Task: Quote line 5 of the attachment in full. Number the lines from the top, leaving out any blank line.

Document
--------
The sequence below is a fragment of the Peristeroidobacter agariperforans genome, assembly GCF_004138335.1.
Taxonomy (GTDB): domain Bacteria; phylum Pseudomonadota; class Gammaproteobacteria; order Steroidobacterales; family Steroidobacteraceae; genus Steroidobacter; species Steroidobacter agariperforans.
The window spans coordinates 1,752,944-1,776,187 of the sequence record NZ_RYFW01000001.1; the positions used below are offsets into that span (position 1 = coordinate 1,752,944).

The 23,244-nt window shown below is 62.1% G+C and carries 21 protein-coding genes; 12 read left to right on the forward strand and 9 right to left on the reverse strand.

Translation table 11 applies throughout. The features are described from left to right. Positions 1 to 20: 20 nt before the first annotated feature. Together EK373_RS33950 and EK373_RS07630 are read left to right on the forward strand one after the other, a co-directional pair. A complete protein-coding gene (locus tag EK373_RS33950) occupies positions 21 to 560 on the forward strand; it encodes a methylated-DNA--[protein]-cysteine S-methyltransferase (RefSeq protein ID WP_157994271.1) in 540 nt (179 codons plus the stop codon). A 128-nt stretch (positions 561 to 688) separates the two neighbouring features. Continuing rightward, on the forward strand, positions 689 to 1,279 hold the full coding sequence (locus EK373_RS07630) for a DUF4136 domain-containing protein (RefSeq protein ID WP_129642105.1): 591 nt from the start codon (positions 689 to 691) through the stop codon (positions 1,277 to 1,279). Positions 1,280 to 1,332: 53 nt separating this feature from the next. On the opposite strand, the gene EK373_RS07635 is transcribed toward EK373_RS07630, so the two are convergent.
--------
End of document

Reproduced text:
Translation table 11 applies throughout. The features are described from left to right. Positions 1 to 20: 20 nt before the first annotated feature. Together EK373_RS33950 and EK373_RS07630 are read left to right on the forward strand one after the other, a co-directional pair. A complete protein-coding gene (locus tag EK373_RS33950) occupies positions 21 to 560 on the forward strand; it encodes a methylated-DNA--[protein]-cysteine S-methyltransferase (RefSeq protein ID WP_157994271.1) in 540 nt (179 codons plus the stop codon). A 128-nt stretch (positions 561 to 688) separates the two neighbouring features. Continuing rightward, on the forward strand, positions 689 to 1,279 hold the full coding sequence (locus EK373_RS07630) for a DUF4136 domain-containing protein (RefSeq protein ID WP_129642105.1): 591 nt from the start codon (positions 689 to 691) through the stop codon (positions 1,277 to 1,279). Positions 1,280 to 1,332: 53 nt separating this feature from the next. On the opposite strand, the gene EK373_RS07635 is transcribed toward EK373_RS07630, so the two are convergent.